A Chinese newspaper reported that China has set aside 45 billion yuan, or $6.6 billion, to expand the country’s media outlets and improve its image in the foreign press.
The state-run Xinhua News Agency plans to expand its overseas bureaus and staff.
Cam MacMurchy hosts “BizTraveler” on Tianjin Television and launched the public relations and media company Performance Internationalis. He writes at “Zhongnanhai Blog” about the likely effect of the government’s investment on foreign conception of China.
China spends 45 billion to extend media’s global reach
“There is a big gap between China’s image among foreign people and its idea of itself.”
Renmin University Journalism Dean Yu Guoming is bang on in his observation, an argument we have been making here for quite some time. Many of the problems which arose during the Tibetan protests and torch relay controversy came from Chinese surprise that people overseas could have such strong feelings on these subjects — and feelings that were anathema to China’s official view. China was able to “reform and open” over thirty years, but it’s been far less successful in convincing those abroad of its global views and context.
The South China Morning Post (all articles behind a paywall) has run two stories today about Beijing’s RMB 45 billion investment in Chinese media organizations which target global audiences. The first, “Beijing in 45b yuan global media drive“, says the cash will be available to agencies which come up with worthwhile projects to enhance their global image. […] The plus side for media people in China is a plethora of new jobs, according to the second article, “Big offers for English speakers in media jobs.” […]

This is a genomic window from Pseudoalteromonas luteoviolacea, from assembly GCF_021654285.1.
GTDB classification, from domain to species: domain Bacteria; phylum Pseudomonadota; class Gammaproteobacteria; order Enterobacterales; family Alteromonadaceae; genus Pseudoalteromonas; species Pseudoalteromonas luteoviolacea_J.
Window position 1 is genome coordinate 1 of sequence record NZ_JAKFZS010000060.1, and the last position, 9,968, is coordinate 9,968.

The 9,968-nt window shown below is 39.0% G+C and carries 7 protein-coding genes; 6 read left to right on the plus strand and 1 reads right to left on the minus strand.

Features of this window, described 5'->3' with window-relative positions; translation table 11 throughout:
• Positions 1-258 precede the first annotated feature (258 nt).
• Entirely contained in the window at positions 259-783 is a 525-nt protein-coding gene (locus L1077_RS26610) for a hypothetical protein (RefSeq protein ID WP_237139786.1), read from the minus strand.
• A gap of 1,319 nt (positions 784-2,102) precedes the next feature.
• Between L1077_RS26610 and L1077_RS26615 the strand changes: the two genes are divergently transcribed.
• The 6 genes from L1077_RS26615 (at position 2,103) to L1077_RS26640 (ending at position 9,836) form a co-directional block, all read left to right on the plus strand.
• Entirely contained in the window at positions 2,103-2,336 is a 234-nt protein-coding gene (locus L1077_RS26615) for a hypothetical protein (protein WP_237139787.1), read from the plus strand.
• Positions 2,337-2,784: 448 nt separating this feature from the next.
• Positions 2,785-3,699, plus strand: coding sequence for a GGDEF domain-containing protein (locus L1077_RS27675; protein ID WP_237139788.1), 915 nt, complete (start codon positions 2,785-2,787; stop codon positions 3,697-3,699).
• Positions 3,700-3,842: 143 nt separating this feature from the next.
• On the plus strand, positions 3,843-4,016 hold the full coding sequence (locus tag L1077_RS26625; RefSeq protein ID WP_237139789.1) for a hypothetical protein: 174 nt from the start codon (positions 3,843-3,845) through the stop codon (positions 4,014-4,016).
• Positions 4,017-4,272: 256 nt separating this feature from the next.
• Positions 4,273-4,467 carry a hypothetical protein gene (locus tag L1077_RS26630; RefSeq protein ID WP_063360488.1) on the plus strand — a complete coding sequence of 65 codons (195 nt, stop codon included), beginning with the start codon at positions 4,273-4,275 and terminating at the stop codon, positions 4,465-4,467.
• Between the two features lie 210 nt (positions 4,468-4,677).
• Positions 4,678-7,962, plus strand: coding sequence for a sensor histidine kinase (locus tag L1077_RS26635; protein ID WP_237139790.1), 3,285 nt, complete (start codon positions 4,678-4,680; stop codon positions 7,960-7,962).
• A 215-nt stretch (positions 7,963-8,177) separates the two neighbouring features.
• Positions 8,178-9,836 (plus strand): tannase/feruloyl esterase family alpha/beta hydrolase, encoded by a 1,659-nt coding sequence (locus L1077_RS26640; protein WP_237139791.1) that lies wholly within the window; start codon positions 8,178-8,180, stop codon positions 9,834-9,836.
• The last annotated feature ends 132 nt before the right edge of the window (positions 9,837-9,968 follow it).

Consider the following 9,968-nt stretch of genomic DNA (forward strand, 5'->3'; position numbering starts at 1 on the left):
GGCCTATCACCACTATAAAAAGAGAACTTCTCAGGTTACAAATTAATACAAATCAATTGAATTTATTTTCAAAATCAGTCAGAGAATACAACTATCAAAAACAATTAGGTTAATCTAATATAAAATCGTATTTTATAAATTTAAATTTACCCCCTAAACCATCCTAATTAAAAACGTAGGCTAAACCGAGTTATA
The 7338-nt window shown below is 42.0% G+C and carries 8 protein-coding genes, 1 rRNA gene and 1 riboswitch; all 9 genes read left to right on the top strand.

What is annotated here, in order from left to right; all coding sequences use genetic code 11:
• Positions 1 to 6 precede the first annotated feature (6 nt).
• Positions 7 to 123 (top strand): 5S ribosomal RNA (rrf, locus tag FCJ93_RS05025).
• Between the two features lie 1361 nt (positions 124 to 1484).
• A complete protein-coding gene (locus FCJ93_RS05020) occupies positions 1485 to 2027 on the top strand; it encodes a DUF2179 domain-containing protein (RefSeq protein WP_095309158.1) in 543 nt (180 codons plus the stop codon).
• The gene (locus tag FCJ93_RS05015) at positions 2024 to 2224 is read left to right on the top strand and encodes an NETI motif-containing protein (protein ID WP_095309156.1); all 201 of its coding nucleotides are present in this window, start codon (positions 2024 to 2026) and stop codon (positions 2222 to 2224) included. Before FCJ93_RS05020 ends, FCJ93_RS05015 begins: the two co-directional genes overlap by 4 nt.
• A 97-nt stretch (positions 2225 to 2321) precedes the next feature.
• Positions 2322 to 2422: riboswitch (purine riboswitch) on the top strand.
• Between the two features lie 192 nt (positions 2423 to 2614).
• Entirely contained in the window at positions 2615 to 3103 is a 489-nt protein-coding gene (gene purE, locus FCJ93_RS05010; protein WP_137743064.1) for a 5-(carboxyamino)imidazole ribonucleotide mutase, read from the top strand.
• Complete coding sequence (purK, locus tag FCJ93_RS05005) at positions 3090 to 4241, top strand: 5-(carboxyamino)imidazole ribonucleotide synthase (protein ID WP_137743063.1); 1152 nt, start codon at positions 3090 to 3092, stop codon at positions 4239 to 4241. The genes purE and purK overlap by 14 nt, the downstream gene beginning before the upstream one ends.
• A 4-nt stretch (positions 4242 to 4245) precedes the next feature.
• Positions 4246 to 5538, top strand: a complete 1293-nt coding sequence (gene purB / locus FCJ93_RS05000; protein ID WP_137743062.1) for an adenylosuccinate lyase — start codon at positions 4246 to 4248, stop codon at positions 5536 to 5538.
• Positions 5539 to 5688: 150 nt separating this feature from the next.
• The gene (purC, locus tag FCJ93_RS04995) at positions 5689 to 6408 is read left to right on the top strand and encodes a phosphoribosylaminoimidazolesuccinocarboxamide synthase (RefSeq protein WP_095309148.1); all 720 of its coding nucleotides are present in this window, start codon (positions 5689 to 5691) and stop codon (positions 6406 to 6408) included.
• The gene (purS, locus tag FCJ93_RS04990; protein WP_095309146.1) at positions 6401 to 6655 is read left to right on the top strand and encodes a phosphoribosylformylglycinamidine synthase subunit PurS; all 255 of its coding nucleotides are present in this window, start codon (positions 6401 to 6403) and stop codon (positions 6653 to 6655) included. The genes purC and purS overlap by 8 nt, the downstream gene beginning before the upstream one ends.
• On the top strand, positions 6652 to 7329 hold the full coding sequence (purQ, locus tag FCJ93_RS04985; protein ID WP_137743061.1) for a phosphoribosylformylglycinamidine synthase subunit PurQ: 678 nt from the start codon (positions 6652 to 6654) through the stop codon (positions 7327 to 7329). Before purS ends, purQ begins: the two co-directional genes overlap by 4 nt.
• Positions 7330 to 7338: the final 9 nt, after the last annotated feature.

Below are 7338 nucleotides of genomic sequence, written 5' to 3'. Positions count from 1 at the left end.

As with Communism itself, this media plan is good in theory. There’s no doubt that there is a gaping need for more Chinese viewpoints in the great discussions of the day. If Qatar can have an internationally-influential television channel, surely China can too. And there’s no reason why the New York Times, the Guardian, BBC, CNN et al should have a disproportionate sway on what we see and hear.
China’s point of view and context for that point of view are sadly lacking, as I’m reminded of each time I’m asked to guest on a foreign radio station. But before we start considering an international Xinhua TV channel, what happened to CCTV 9? Isn’t CCTV 9 supposed to present China’s view to the world? Is there a point in lauching a second one without fixing the first?
The problem isn’t lack of TV channels or media outlets that present China’s case to foreigners, it’s the lack of any media outlets that present China’s case well. If Xinhua‘s new TV endeavor is run in the same manner CCTV is, with the same group of life-long communist party members in bad suits calling the shots, it will be doomed to failure. In fact, I’d go one step further: any mainland Chinese run media outlet will be taken less seriously as long as general media controls are in place.
Which brings me to my second point: the credibility of the media in China. China could open a hundred news organizations and blanket the world with China’s point of view, but it would be greeted with just as much suspicion as it is now because China, despite all of its advancements, remains a one-party state with absolute control over all domestic media. This investment in more coverage may help to a degree: sure, we all know that China Daily is a government mouthpiece, but we read it because we get to know what the government thinks and it provides a decent (I’m being generous) roundup of what’s going on in the country. A new Xinhua TV Channel or Global Times newspaper may provide the same. But at the end of the day, it’s a lot of money being thrown at the symptom. China can’t buy itself credibility. Not even for 45 billion.
To be successful, in my humble opinion, the new international TV station or newspaper must be given free reign to cover what it wants.
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